$600.00 FRONT COUNTER MISTAKE

Recently one of my ops team made a boo-boo. It likely wasn’t intentional, more of an operational glitch due to an over-looking incident. It wasn’t wasn’t picked up, so the mistake swelled to become a $600.00 boo-boo.

$600.00 is not a small amount, nor is it large. But it is still money, and money lost is still money lost. It’s not the first nor will it be our last mistake, nut we take it in our stride. However, I take it as a learning curve, leading to the writing of this article.

Do You Own Your Mistakes?

As I was running through the process of managing the issue as well as communicating to the team to handle it, it made me think about how we handle mistakes.

I mean, we all make mistakes every now and then. It’s nothing new.

If you’re leading and managing people, or taking any types of risks, you’re definitely going to make mistakes along the way.

As a leader, I am aware that those on my team will make mistakes. You know, mistakes are often our best teachers, as long as we take the effort to learn from them and not sweep them under the carpet. Mistakes will happen. Mistakes by themselves are not the problem, but usually how the mistake is handled is the crucial part.

How To Manage Mistakes

#1: Own Your Mistake

Whenever you or your team makes a mistake, or did something wrong, just take full responsibility for it. Don’t make any excuse.

#2: Confess To It

It is vital that your higher ups and those affected by the mistake hear it from you first. Nobody likes unpleasant surprises and everyone appreciates a genuine and timely apology. You’d be surprise that your higher ups will and can stand genuinely with you when they are in the understanding. I can assuredly say to my team that no matter what, I stand and am with you.

#3: Fix It The Best You Can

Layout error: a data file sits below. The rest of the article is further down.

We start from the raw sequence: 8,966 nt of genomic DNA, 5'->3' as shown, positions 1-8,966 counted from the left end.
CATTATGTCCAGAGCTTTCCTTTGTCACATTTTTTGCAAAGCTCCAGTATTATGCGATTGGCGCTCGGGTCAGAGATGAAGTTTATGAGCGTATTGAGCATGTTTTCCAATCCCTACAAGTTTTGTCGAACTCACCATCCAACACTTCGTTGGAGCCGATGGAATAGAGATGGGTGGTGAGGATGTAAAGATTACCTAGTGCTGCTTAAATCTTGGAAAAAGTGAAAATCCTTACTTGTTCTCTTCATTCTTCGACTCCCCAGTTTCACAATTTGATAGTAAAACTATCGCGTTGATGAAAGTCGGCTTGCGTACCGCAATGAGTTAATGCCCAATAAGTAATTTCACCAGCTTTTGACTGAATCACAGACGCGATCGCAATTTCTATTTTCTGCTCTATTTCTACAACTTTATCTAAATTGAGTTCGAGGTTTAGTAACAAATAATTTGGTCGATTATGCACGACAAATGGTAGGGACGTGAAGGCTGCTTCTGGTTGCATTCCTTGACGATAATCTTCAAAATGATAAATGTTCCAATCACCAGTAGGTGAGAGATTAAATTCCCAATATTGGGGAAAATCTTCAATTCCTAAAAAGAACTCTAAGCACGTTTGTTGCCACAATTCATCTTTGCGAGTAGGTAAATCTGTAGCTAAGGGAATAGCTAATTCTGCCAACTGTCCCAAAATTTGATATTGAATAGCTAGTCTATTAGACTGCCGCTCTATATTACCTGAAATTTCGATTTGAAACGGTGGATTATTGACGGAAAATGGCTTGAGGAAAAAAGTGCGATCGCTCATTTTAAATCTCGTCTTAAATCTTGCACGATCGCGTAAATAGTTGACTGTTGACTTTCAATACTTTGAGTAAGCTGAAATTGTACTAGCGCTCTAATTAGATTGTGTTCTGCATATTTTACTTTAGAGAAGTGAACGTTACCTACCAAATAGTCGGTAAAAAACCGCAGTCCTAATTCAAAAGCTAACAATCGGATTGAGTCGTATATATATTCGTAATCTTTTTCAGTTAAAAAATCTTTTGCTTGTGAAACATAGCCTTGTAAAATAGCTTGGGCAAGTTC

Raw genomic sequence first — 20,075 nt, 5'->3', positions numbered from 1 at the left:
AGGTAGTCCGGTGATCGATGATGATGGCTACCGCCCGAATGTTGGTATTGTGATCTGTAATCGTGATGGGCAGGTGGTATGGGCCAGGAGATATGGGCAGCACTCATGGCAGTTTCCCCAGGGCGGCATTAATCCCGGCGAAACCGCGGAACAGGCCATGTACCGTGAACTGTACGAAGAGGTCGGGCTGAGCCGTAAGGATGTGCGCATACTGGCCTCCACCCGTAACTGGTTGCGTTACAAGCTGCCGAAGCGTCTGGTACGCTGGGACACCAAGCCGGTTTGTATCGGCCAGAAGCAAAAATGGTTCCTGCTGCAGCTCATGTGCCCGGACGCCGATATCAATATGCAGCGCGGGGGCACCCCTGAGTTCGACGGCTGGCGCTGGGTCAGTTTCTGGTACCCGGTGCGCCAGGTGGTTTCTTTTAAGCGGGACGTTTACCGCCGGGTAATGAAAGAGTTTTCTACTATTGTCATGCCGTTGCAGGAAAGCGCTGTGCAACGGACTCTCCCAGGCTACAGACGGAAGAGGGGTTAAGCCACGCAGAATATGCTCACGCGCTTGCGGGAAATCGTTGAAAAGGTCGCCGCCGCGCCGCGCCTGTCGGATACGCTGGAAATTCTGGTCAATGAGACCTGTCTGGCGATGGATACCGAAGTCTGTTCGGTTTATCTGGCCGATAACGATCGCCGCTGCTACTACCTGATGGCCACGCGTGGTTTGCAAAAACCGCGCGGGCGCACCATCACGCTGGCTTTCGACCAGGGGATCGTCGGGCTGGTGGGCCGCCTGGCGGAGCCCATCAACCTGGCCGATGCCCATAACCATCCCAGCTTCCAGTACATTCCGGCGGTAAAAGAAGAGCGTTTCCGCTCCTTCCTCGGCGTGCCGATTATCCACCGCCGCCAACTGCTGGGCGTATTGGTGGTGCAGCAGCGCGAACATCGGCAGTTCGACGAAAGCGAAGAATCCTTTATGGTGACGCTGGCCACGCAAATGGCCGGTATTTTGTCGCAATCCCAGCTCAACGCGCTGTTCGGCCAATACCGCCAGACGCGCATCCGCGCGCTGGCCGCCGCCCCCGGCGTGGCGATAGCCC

Saying “Oops” and “Sorry” by itself is basic – you’ve got to take reconciliation steps. When you make a mistake, do all you can to learn from the mistake and then do what you need to do to make it right, the best you can. Sometimes, it may be just an apology. Sometimes it may mean that you’ve to re-order and spend more. Sometimes it may mean fore-going something that you’ve planned long for. Sometimes it may be embarrassing.

You know, it’s interesting what happens when you face your mistakes head on:

#1: You Get More Trusted

When those around you know that they will not be unpleasantly surprised or caught off guard by the mistakes of you or your team, they will trust you. I know I will be taken cared of by your accountability. They will have observed you from past mistakes and understand that the future is in better hands because of what you’ve learned.

#2: You Become More Supported

Support always comes after trust. An example is if my team comes to me to complain about a particular problem, it becomes easy for them to lend me their support if I’ve a proven history of owning, confessing and righting my own mistakes before.

Plus, when another staff member sees a mistake, it becomes easy for them to think in the best when they’ve watched me own to my own mistakes in the past.

#3: You Will Be Given More Freedom

When you work with a team that is creative, passionate and takes risks, you know that mistakes will be made. One good result of mistakes is that you’d know one solution that didn’t work, and you can cross that out for good =)

Are you looking for more freedom to take risks and try new things? Then show that you will face your mistakes in a positive, healthy manner and learn from them.

Oftentimes, as humans, it’s hard for us to admit when we make a mistake, or when we are wrong. We’d rather spend our time and effort making excuses, covering up, defending ourselves and whatnot rather than doing what is required in the first place – owning it, confessing it and righting it. We think that if those around us don’t find any faults with us then they will trust us more, support us more etc…but in actual fact, the opposite is true.

I’m taking it as a $600.00 training lesson for the team. I understand that as humans, we err and make mistakes. I can accept that. What’s more important to me is how they respond to such mistakes, what they learn and take away from it, and how they resolve it and prevent such future mistakes.

What do you do once you realize you’ve made a mistake?

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